Atlanta, GA,
15
September
2014
|
03:00 PM
America/New_York

National Study Involving Shepherd Center Shows Encouraging Long-Term Outcomes for People with SCI

Data reveal life expectancy is lengthened and quality of life is good for people living 25 years or more with spinal cord injury.

By Lesley M. Hudson, MA
SCIMS Project Director
for Shepherd Center

Though some challenges remain for people living with spinal cord injury, Shepherd Center and Spinal Cord Injury Model Systems (SCIMS) data show some significant reasons for encouragement. Especially heartening for people who have lived 25 years or more with spinal cord injury is an increase in life expectancy, as well as an improved quality of life.

Shepherd Center and other elite rehabilitation hospitals designated by the federal government as Models Systems of Care for spinal cord injury have garnered these insights from decades of data collection that is part of the Model System purpose. We gather this data by interviewing discharged patients for an extended period of time after their injury.

For Shepherd Center, which has been continuously designated as a Model System since 1982, the longest length of data collection is 30 years. There are not many of these long-term patients – partly because in 1982 Shepherd did not admit nearly the volume of patients it does now and partly because a certain percentage of the patients seen 30 years ago are now deceased. But there is sufficient data in the entire SCIMS database, which includes Shepherd Center information, to make observations about people who have lived with spinal cord injury for several decades.

Based on that data, here is what we know about their lives beyond injury:

  • Survival rate at 25 or more years after injury is 60 percent; this number has been climbing steadily over the years.
  • 37 percent of the group is married; 32 percent is single; 24 percent is divorced.
  • 97 percent of the group surveyed lives in private residences, with less than 2 percent residing in custodial care environments, such as nursing homes.
  • Household income for 41 percent of the group is less than $25,000; 22 percent report their annual income to be between $25,000 and $50,000; 14 percent between $50,000 and $75,000; and 22 percent at $75,000 or more.
  • Education has improved over time. For example, at the time of injury, only 6 percent of participants had a college degree. But at 25 years post-injury, 22 percent of that same group had a bachelor’s degree or higher.
  • Employment status does not fare as well as education. At the time of injury, 62 percent of this group was employed, but at 25 years post-injury, that number had dropped to 35 percent. Conversely, 13 percent were unemployed at injury, and at 25 years post-injury, that figure was reported at 40 percent.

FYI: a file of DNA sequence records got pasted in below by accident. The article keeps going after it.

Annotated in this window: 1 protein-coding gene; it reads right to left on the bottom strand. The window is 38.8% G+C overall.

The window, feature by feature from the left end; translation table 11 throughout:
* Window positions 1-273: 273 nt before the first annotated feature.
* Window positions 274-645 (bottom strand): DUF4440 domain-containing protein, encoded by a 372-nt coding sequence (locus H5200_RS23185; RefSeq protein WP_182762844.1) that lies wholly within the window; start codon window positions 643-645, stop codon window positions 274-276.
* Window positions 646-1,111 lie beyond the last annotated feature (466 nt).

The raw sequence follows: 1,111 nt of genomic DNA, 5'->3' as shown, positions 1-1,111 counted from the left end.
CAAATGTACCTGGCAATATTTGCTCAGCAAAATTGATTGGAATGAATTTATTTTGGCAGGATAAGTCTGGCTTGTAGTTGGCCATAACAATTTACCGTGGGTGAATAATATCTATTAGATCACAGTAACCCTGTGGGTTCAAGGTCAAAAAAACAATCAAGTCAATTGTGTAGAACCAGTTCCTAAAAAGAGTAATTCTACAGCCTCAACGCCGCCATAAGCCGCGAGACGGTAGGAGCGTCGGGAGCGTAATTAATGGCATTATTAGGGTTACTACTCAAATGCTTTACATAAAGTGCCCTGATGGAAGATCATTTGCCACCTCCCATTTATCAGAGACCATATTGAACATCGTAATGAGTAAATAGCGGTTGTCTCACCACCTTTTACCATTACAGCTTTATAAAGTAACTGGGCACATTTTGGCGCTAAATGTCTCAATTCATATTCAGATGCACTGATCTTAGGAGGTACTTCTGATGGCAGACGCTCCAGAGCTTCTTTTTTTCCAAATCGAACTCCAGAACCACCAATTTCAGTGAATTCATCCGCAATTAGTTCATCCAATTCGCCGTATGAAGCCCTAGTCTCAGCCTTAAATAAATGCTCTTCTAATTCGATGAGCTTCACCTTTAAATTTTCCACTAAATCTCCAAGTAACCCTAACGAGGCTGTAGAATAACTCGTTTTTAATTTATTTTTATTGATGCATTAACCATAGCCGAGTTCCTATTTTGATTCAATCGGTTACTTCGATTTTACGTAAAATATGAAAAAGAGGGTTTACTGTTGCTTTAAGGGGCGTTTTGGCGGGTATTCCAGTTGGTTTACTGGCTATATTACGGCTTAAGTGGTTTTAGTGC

• Individuals who have been injured 25 years or more spend an average of 21 days a year in the hospital. The primary reason is urinary tract infections, followed by skin, digestive and respiratory issues.
  •  In the subjective areas of life satisfaction and self-perceived health status, the news is encouraging. For this report, life satisfaction is scored on a scale of 5-35, with 35 being the highest life satisfaction. At 25 years after injury, the group reported an average score of 24. The same group, at one-year post injury, reported a score of 20. Regarding self-perceived health status, at 25 years post-injury, 78 percent of the group reported that their health was good to excellent, while 18 percent said their health was fair to poor. Just one year post-injury only 63 percent of the same group had reported that their health was good to excellent.

This snapshot of people who have lived for more than 25 years with spinal cord injury indicates that not only has life expectancy lengthened for individuals with SCI since the inception of the SCIMS program in 1972, but overall, many of the leading indicators show the quality of that extended life expectancy is good.

The two areas that continue to present challenges to this group, and to the spinal cord injury healthcare professionals who care for them are level of employment and average number of days hospitalized each year. We are hopeful to see positive trends emerge in these two areas as data collection continues for decades to come.

LESLEY HUDSON, M.A., is the project director of the Southeastern Regional Spinal Cord Injury Model System (SCIMS) at Shepherd Center. She has worked at Shepherd Center since 1976 in various capacities. Much of her career has focused on research conducted under the SCIMS grant. She is also executive director of the American Spinal Injury Association (ASIA), which is headquartered at Shepherd Center. Lesley can be reached at lesley_hudson@shepherd.org.

About Shepherd Center

Shepherd Center, located in Atlanta, Georgia, is a private, not-for-profit hospital specializing in medical treatment, research and rehabilitation for people with spinal cord injury, brain injury, multiple sclerosis, spine and chronic pain, and other neuromuscular conditions. Founded in 1975, Shepherd Center is ranked by U.S. News & World Report among the top 10 rehabilitation hospitals in the nation. In its more than four decades, Shepherd Center has grown from a six-bed rehabilitation unit to a world-renowned, 152-bed hospital that treats more than 900 inpatients, 575 day program patients and more than 7,100 outpatients each year.